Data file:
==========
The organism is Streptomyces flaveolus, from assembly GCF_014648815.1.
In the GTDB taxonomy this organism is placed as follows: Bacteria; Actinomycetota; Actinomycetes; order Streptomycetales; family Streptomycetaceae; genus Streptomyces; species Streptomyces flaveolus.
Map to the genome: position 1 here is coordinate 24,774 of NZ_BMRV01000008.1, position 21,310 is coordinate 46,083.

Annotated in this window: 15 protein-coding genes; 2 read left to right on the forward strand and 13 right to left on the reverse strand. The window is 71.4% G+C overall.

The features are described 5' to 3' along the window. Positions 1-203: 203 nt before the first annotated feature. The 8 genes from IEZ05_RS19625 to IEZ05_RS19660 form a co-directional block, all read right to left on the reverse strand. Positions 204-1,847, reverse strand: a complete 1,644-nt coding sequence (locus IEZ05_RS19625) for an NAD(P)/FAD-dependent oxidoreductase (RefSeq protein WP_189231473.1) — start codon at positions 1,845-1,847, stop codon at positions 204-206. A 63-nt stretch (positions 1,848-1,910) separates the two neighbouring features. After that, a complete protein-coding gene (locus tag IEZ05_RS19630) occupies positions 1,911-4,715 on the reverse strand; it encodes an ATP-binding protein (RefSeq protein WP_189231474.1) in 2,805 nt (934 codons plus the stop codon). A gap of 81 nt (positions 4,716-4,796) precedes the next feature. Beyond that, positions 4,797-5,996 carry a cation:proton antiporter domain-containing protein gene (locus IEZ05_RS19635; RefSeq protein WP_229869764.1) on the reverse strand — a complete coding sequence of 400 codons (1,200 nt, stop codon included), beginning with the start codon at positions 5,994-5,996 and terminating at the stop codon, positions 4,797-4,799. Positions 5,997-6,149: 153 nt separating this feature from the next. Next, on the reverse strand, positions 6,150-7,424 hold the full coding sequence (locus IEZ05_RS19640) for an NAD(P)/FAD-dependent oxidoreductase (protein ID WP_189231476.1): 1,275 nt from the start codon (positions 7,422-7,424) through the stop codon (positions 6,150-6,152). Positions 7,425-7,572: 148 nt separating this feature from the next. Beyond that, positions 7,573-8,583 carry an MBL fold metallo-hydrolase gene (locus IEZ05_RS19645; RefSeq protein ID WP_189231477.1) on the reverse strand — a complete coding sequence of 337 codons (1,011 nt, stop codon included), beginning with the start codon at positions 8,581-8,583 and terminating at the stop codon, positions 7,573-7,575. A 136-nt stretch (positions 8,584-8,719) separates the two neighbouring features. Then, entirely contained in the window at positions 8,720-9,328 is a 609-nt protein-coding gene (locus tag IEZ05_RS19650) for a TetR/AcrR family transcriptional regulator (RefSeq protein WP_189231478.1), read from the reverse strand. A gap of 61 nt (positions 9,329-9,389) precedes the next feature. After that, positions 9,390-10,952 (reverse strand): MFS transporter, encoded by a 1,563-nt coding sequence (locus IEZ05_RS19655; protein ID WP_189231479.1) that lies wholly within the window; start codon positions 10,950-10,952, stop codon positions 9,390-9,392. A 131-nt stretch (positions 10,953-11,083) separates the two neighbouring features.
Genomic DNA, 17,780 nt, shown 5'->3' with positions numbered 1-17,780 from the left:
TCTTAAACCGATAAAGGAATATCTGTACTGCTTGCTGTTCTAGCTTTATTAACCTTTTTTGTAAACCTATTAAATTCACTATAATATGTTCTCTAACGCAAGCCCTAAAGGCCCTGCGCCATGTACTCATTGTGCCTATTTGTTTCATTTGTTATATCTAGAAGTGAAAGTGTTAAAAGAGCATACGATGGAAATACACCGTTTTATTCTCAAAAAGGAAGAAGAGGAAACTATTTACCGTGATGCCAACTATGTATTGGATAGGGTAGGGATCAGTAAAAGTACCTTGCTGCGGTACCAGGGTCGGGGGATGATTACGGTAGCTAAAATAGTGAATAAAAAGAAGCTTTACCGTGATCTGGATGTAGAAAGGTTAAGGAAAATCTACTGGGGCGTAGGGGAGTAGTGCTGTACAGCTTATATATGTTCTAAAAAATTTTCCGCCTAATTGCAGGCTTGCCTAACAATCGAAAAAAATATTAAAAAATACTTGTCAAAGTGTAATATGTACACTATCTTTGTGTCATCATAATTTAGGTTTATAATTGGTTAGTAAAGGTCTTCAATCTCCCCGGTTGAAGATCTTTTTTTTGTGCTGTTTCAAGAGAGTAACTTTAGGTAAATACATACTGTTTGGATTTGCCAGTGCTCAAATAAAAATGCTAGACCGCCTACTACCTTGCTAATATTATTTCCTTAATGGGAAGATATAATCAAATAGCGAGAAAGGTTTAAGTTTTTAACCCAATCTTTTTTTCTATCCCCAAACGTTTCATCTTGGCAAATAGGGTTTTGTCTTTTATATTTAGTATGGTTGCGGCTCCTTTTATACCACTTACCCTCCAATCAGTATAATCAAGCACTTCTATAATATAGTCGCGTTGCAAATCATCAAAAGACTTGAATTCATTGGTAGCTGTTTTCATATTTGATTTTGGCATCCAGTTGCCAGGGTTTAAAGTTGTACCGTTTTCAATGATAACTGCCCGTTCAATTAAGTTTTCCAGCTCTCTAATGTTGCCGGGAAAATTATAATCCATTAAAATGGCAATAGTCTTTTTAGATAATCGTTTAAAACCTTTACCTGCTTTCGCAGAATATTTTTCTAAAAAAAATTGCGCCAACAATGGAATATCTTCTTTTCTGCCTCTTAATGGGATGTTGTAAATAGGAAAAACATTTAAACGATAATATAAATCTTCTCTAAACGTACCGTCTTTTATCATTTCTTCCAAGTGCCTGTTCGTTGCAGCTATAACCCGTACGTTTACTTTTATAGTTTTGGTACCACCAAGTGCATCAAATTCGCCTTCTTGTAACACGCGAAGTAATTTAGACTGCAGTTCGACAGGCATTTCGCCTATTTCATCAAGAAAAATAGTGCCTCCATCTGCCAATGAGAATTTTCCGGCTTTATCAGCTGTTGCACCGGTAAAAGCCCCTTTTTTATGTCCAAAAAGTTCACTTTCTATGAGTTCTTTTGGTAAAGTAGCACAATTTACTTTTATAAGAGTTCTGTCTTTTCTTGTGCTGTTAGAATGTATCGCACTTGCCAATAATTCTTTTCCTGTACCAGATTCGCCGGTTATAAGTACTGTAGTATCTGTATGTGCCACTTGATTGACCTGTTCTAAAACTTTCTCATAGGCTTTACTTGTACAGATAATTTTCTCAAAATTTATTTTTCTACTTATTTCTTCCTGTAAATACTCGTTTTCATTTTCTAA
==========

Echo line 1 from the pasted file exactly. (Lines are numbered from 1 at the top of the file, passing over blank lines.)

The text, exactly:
The organism is Streptomyces flaveolus, from assembly GCF_014648815.1.